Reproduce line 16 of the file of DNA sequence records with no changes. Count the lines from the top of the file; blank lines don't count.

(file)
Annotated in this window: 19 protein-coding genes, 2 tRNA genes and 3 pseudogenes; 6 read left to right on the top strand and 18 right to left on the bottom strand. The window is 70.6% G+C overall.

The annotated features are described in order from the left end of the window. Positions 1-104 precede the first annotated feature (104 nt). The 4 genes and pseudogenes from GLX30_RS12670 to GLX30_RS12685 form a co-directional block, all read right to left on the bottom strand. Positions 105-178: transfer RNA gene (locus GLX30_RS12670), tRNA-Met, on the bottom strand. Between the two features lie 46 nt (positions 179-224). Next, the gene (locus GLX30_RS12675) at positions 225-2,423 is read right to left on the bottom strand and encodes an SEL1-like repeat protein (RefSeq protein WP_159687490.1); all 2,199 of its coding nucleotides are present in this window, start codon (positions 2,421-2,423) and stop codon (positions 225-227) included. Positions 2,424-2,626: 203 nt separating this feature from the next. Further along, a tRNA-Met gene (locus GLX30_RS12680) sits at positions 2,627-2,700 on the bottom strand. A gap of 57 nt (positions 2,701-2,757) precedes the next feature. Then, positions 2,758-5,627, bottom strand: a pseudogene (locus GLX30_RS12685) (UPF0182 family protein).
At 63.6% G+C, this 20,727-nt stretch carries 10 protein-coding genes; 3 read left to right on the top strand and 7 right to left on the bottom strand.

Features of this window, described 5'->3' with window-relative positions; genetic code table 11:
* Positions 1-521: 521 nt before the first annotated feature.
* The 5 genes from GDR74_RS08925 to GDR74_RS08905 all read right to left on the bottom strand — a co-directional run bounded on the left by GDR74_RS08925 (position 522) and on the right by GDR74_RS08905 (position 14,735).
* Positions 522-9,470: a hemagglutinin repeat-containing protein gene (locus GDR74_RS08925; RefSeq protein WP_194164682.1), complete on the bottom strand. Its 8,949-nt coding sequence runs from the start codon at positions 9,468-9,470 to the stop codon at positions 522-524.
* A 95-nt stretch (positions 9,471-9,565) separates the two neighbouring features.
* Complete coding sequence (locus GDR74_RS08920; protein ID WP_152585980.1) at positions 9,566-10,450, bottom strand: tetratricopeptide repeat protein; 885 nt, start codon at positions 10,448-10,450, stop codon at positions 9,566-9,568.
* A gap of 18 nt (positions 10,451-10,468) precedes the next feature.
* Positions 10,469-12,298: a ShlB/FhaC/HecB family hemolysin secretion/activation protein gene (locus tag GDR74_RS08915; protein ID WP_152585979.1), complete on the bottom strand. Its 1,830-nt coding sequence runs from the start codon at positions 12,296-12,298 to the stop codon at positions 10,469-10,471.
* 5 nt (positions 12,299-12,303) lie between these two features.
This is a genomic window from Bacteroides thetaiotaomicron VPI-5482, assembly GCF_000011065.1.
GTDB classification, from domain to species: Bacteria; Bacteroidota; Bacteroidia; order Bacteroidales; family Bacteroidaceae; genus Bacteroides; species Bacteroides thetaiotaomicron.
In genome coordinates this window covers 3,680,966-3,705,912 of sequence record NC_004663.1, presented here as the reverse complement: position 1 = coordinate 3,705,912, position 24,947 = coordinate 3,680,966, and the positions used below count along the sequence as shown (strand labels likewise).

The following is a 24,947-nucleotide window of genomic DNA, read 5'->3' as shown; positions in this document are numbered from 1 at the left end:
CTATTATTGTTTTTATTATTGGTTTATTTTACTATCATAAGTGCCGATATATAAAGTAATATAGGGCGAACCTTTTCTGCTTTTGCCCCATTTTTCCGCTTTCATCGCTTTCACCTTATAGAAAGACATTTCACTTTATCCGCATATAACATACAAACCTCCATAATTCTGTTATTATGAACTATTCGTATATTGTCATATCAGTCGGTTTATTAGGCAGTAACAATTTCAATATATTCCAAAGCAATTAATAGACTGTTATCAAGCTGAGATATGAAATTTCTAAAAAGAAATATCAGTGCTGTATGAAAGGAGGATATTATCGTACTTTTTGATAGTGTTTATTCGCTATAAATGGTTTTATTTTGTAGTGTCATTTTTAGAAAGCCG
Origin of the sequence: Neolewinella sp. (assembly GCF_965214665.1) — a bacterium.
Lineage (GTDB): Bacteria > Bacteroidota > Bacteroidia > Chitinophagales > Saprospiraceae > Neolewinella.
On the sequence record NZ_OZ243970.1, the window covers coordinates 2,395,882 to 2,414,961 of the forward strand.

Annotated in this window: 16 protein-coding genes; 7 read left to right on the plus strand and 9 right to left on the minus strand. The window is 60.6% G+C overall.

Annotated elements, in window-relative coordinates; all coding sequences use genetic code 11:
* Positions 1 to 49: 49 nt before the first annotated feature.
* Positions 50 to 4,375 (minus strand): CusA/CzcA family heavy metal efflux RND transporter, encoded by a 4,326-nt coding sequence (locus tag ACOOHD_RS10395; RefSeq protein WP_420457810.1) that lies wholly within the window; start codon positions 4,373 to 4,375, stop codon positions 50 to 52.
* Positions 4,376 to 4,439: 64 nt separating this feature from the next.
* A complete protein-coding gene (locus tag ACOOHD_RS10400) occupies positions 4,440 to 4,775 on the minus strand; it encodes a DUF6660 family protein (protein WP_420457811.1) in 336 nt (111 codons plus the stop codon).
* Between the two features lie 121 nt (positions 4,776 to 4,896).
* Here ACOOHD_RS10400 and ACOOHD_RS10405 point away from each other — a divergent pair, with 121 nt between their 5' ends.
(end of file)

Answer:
The following is a 24,947-nucleotide window of genomic DNA, read 5'->3' as shown; positions in this document are numbered from 1 at the left end: